Lower Town Dollhouse – stairs

When I found our Lower Town Dollhouse online secondhand, it was a great price for a reason – because it had no front door and no staircases. This didn’t deter me at all so I bought it knowing I’d one day be able to make some proper little dollhouse stairs for it.

I started by measuring the ceiling height and dividing it by however many steps I wanted [20.3cm ÷ 15 steps = 1.35cm high per riser], and then I measured the depth of the space for the stairs [ie – the hole in the floor] to find the depth of each tread [14cm ÷ 14steps = 1cm deep per step]. I ended up with 1.35cm high steps that were 1cm deep and after a few sketches it looked just right. I tested the measurements using a cardboard template before committing to the real thing, and luckily my second template worked out perfect.

Having to assemble the stairs was one of those things that got more difficult in my head the longer I left it when in reality, as soon as I started, it didn’t take long to make. I used the template to cut 4 copies of the stair silhouette on corrugated cardboard; gluing two sets together to form sturdy supports for each side of the stairs. I wish I took a photo of the assembly stage, but I either forgot or was distracted by a something small yelling at me.

I first glued the risers in place with superglue, followed by gluing each step on top with two layers of cardboard sandwiched with superglue to really toughen them [see: to withstand a sweet and thoughtful yet unrelenting toddler]. I also used masking tape on the back side of the steps to further secure them in place and reinforce the sturdiness.

Again, I didn’t take a photo, but I next used filler to fill in the gaps and toughen the edges. Once that was dry I painted the stairs white and using superglue along the entire right side, along the top step and under the bottom step, I glued the entire staircase in place and I have to say, it is so sturdy that I think Cora could actually stand on it with her real feet and the stairs would survive.

Using wooden coffee stirrers and an existing tiny chair rail, I created [or, attempted to create] a bead board look. I carried the bead board look around the rest of the hallway. It at first looked awful as I was adding it but as soon as I painted it, it looked like a real little room.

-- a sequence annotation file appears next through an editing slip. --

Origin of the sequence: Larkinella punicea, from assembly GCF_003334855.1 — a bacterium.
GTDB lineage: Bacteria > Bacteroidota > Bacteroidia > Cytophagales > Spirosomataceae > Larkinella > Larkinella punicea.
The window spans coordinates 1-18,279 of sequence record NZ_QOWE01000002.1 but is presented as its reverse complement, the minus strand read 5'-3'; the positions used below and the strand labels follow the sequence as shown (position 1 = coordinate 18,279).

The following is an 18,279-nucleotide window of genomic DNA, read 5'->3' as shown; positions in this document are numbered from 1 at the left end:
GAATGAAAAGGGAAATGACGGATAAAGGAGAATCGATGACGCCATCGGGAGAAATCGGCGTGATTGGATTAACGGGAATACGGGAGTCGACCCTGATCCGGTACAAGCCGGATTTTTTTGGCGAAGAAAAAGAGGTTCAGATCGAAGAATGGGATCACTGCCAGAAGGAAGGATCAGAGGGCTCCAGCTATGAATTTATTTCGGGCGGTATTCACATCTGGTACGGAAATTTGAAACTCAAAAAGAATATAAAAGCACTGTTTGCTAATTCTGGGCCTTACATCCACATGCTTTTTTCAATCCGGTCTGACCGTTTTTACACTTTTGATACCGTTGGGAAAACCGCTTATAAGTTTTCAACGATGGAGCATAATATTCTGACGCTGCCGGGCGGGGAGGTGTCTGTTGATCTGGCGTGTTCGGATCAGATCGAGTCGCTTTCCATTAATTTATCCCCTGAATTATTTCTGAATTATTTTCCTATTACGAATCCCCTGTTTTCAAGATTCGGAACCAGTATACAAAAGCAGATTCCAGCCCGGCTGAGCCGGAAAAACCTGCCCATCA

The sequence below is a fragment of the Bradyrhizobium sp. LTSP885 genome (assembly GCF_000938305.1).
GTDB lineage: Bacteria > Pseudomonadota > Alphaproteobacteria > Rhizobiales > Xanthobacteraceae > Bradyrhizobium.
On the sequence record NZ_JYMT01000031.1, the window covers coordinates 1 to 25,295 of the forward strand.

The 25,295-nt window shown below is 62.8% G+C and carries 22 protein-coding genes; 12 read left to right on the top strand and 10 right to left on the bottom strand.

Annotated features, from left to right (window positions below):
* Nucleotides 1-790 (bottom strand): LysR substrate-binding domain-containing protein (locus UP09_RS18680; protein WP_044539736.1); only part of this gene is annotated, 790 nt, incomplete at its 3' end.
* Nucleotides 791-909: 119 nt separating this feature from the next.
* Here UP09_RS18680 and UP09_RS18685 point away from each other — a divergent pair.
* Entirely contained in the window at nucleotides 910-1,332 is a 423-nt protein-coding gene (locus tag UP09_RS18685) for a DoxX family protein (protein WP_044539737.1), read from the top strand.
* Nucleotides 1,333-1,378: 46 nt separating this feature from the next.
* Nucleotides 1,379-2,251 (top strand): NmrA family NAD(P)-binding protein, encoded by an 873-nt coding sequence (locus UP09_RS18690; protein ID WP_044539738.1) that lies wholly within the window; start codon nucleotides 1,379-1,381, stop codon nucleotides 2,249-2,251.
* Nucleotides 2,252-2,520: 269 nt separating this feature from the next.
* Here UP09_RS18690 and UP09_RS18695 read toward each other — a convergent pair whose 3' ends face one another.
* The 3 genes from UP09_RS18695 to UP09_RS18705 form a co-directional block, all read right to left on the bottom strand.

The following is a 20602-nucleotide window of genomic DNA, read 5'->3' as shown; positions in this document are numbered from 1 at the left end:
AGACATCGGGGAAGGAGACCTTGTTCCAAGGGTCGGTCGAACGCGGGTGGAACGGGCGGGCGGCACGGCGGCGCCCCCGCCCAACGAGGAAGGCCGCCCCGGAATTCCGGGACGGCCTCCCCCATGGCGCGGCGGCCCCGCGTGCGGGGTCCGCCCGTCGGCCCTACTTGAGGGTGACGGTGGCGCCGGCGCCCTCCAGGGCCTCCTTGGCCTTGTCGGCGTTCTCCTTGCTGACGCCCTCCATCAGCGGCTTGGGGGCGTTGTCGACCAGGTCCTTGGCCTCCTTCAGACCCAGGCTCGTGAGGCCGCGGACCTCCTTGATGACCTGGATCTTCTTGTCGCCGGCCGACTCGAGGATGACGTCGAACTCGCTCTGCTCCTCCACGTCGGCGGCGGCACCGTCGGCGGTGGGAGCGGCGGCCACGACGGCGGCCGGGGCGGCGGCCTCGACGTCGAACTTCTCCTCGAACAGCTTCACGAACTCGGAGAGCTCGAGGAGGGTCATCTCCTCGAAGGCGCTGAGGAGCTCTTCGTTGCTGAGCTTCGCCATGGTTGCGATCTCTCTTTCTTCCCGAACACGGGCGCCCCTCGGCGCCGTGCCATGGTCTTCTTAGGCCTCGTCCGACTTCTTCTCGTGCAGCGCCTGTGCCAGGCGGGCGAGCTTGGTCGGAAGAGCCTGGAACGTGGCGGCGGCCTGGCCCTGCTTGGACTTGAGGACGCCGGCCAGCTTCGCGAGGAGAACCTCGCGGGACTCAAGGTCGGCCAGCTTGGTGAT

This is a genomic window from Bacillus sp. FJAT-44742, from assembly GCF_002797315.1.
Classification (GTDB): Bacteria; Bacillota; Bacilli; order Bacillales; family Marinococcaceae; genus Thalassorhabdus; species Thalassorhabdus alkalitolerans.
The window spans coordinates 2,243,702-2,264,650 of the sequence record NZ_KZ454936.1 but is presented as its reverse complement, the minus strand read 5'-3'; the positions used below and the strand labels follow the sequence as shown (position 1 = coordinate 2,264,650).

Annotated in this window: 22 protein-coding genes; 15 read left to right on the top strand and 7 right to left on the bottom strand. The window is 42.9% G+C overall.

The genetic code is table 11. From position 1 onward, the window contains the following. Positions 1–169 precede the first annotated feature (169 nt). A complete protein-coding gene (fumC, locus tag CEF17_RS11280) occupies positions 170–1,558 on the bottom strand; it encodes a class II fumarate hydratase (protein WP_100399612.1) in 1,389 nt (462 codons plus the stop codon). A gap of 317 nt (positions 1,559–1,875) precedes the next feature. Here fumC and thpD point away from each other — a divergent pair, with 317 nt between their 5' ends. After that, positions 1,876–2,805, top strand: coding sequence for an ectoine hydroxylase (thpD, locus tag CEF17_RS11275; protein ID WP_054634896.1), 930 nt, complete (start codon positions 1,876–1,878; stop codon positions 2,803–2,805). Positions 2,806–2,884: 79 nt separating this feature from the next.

Above; the hallway as a work in progress. When I first bought the dollhouse, there wasn’t even a window here. It was just a giant hole. It really was tore up from the floor up [you can get an idea from these photos]. I know it doesn’t look perfect as it is now, but I think it’s an improvement and TBH, because the stairs are glued in place, you can’t get a proper look down the hallway.

It’s quite difficult to see from the only ‘before’ type photo I have below, but you’ll see that the stairs that once were here used to face the other way. For Cora’s sake, I thought it made the most sense for the stairs to be facing toward the back of the dollhouse so Cora could actually use them. Yes, they break several health and safety standards this way, but I don’t think any of the little creatures are part of a union, so I think we’re safe. And let’s not mention the lack of a banister either [purposefully left out until toddler is a bit less smashy].

I have to do an entire second set of stairs for the next floor, so I’ll be following my own set of instructions again soon. But this time around it won’t take nearly as long now that I know what to expect. It’s tiny work but I really do love it so much. To the point where if dollhousing was a career, I’d be trying my best to get into doing that.

Click here to see the rest of my Lower Town Dollhouse updates!

DIY contact paper kitchen counters

Back in June of last year, in a renter-friendly attempt to update our kitchen, I added contact paper to a small section of our kitchen counter near our stove to test whether or not it would be a good idea to cover the rest of the kitchen counters. As you may have gathered from the title of this blog post, it worked out better than I had hoped, so a few weekends ago I committed to covering the rest of our counters! Cora, look after yourself. Mama has an idea and god help us all if it goes wrong.

I want to start by saying I love and appreciate dark spaces, don’t get me wrong [hello, dark romantic luxe]. But our galley kitchen was a little too dark at the best of times for a task-oriented space like a kitchen. There are dark cabinets [which I love], brown walls, grey tiles on the floor and dark brown mottled counter tops. It has a lot of really good elements, but there was a touch too much brown for one room [sorry, brown lovers]. Also, when I’m handling things like knives and preparing food, I prefer to be able to see my extremities and exactly what I am rhythmically chopping into.

I had the idea from the day we moved into our apartment to update the counters in a very renter-friendly way by using marble contact paper. I got the idea years ago from Linda of Make Do and DIY from her ultimate “new kitchen counter” cheat where she temporarily updated their kitchen using paint, gold duct tape and contact paper until they saved up to redo their kitchen. And it was legitimate beautiful. It worked for Linda, so it would work for us.